Ghost Command
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1: We Go-ers (fans of ‘The Ghost Busters’) theorized that Tracy could be the missing link between man and ape. I (Tiziano) created a sort of background for Zero, where he’s a time traveller from a distant future who created all the paraphernalia we can see in the 1986 cartoon. Tracy could be an ancient, unknown humanoid from the past that Zero used to battle ghosts. Since even your Tracy displayed a genius-like intelligence and traits beyond the simian ones, you’ve been told to play Tracy this way? Or was it your interpretation? What is Tracy, in your mind?

Bob Burns: In our show Tracy was never explained where he came from or how he got together with the boys. He was just part of the trio. When I auditioned for the show in Lou Scheimer’s (the producer) office. I was in my gorilla suit so they could see how I looked. Marc Richards, who created the series, said to me “Tracy is a real gorilla so he can’t speak but he can draw and do pantomime. What would you do if you were him”? I looked around the room and saw Lou’s desk. I went over and sat down in his chair and saw a copy of the Daily Variety and picked it up and crossed my leg and started reading. After a moment. Marc Richards said “We have Tracy the Gorilla”. That’s how I got the part.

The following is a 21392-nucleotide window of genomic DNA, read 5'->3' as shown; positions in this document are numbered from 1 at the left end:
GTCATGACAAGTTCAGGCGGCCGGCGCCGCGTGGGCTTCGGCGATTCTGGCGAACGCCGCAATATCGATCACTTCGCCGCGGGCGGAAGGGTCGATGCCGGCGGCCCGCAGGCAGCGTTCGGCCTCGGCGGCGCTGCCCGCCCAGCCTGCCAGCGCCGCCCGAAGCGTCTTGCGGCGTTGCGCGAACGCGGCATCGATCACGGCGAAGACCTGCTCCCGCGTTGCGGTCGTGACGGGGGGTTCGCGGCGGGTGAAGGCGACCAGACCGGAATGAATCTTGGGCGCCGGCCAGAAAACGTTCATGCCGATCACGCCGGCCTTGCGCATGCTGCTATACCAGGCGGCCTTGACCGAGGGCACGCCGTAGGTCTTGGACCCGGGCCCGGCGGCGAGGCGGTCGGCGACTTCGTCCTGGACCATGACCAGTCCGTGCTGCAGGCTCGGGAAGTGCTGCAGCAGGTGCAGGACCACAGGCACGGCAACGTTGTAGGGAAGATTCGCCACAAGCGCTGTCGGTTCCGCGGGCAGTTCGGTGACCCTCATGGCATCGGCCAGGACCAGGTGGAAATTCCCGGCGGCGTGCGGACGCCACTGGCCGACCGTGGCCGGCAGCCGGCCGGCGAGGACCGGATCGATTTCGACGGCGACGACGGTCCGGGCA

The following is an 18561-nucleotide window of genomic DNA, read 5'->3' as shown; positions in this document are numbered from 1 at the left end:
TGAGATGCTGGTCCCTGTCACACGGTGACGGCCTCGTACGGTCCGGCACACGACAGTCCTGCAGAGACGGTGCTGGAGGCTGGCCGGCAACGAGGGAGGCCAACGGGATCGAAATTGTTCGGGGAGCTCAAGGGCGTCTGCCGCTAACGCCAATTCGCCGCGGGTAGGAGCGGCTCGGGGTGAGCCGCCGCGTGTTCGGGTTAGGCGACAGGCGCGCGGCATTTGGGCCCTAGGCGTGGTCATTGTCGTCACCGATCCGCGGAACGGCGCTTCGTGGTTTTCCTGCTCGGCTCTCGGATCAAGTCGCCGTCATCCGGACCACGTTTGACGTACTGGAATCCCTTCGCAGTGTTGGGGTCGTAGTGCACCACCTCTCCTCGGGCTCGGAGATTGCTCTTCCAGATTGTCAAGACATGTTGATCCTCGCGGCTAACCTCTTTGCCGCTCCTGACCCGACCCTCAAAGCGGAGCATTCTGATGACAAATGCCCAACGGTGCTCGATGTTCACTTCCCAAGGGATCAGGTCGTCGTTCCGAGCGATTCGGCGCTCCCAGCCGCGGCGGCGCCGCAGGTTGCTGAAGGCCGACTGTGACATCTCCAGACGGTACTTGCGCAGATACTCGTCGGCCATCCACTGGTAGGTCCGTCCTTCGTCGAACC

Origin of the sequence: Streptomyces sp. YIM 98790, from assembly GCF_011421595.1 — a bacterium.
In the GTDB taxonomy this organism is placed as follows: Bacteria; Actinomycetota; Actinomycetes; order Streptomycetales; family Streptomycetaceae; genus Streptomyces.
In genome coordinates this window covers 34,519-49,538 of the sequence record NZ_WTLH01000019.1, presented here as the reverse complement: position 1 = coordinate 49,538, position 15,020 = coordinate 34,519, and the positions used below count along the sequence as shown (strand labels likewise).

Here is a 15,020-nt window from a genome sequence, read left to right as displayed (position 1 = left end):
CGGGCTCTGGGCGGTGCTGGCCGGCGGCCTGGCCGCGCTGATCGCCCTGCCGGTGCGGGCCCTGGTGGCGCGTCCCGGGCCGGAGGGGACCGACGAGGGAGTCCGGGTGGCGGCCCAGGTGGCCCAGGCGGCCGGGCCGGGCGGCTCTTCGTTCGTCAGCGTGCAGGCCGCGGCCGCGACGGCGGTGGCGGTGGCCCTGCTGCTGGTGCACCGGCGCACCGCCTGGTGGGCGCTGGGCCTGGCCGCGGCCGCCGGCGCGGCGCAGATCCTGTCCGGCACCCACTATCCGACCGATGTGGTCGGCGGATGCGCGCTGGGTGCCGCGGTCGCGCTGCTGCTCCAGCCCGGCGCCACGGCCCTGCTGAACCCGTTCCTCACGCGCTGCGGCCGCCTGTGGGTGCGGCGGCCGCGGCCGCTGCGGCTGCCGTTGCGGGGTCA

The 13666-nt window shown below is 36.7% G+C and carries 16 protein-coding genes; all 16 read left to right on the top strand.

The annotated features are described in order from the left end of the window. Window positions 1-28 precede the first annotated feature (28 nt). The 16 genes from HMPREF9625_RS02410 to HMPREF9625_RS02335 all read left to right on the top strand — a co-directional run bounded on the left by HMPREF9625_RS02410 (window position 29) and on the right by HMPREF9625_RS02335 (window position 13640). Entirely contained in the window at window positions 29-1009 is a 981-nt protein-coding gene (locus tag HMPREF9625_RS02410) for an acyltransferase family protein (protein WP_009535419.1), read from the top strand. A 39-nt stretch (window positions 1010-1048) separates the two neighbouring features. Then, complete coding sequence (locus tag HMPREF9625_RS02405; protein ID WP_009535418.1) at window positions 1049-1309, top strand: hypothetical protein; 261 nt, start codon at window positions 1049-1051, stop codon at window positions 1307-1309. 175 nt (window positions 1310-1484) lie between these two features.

As far as how Tracy was played was pretty much left up to me. Marc said just to remember “you are a gorilla”. One problem I did have is I was in such awe of Tuck and Larry. I loved them in ‘F TROOP’ and loving old western movies Tuck was always a favourite of mine. I used to watch Larry on TV when I was a kid and he would do these imitations of stars and I would laugh my head off. Now here I am in a series with them. How cool is that!!! When we did our first rehearsal I did all kinds of schtick and I happened to look over at Tuck and he looked like he wasn’t that happy with me. Now remember I didn’t know these guys at all at this time. Anyway I knew that a guy in an animal suit or a kid can upstage anyone. So when we actually shot the scene I pulled way back. Norm Abbott, the director, came over to me and said “Bob you did great in rehearsal but in the take you didn’t do your stuff”. I told him that I was worried about Tuck and he said “Well, you better talk to him as we have fifteen shows to do in nine weeks and that’s a rough schedule. I was so nervous when I walked over to these incredible guys my mouth was so dry I didn’t know if I could even speak. I looked at Tuck and finally said “Mr. Tucker the director sent me over to talk to you about a problem I’m having”.